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Red squirrels with familiar neighbors have a greater chance of survival

Red squirrels have a higher chance of survival and a greater number of offspring when they have the same neighbors for consecutive years. The study from Cell Press reveals that it does not matter whether the neighboring squirrels are related, because the fitness benefits are simply based on familiarity.

The benefits were even more noticeable among older squirrels, and the research suggests that living next to each other for many years can offset the effects of aging.

“Red squirrels live on their individual territory, and they rarely come into physical contact with one another, but given the value of familiar neighbors, our study raises this really interesting possibility that they might cooperate with their competitors,” said study first author Erin Siracusa, a postdoctoral researcher at the University of Exeter. 

“What this cooperation looks like, whether it’s sharing of food resources, or actively alarm-calling to warn their neighbors of predators, or potentially even forming coalitions to protect the neighboring territories from usurpers, we don’t know. But I would argue based on our findings that despite their solitary nature, red squirrels do engage in social interactions and can have important social relationships.”

The researchers set out to investigate how social relationships affect solitary, territorial animals who rarely share physical interactions. Through the Kluane Red Squirrel Project, the team followed just over 1,000 individuals for more than 22 years. The squirrels were tagged each summer so that they could be distinguished.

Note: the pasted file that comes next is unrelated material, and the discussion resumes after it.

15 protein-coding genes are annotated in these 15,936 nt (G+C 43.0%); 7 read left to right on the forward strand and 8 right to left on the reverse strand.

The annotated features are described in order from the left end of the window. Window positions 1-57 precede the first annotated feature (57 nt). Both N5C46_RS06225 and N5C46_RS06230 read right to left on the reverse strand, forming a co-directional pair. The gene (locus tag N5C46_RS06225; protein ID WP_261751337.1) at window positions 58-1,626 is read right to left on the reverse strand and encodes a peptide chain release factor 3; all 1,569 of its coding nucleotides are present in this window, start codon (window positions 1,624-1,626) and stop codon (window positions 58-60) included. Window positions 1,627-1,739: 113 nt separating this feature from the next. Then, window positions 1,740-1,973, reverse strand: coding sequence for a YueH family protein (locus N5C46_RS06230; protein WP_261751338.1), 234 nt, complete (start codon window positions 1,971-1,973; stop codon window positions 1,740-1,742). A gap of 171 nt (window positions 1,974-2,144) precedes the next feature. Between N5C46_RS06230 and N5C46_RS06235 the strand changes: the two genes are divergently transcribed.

Previously, Siracusa had observed that red squirrels with stable social relationships were less likely to intrude on each other’s territories. 

“Once they live next to each other long enough to agree on these territory boundaries, they sort of enter into this gentleman’s agreement, saying, ‘Okay, we’ve established these territory boundaries. We know where they are. We’re not going to waste our time and energy fighting over these boundaries anymore,'” said Siracusa. 

While this reduced aggression among familiar neighbors has been documented for many species, the current study is the first to link the phenomenon to a fitness advantage.

Siracusa and her team found that living near relatives did not provide any reproductive or survival benefits. This was surprising, considering that animals who share the same genes are generally more caring toward one another. Instead, the experts discovered that the longer squirrels lived with each other, the more likely they were to survive into the next year and produce more offspring.

“The benefits of familiarity were strong enough to completely offset the negative effects of aging,” said Siracusa. “For example, for a four-year-old red squirrel that ages by one year, their survival probability decreases from 68% to 59%. But if that same squirrel that ages one year also maintains all of their neighbors, that probability of survival actually increases from 68% to 74%.” 

At the same time, Siracusa explained that only a small percentage of squirrels maintain their neighbors from one year to the next. 

According to the researchers, the findings may help explain territorial behaviors such as migratory species returning to the same place year after year or sedentary species maintaining relatively stable territories or home ranges throughout their lifetime.

“In order for territorial systems to arise, the benefit of being territorial has to outweigh the costs of defending those resources, so it’s not surprising that we should see the evolution of a mechanism that works to minimize those costs of territoriality,” said Siracusa.

“At the risk of waxing poetic about squirrels, I think there is a sort of interesting lesson here that red squirrels can teach us about the value of social relationships. Red squirrels don’t like their neighbors. They’re in constant competition with them for food and mates and resources. And yet, they have to get along to survive.”

“In the world right now, we’re seeing a lot of strife and division, but perhaps this is a lesson worth bearing in mind: red squirrels need their neighbors, and maybe we do too.”

The study is published in the journal Current Biology.

By Chrissy Sexton, Staff Writer

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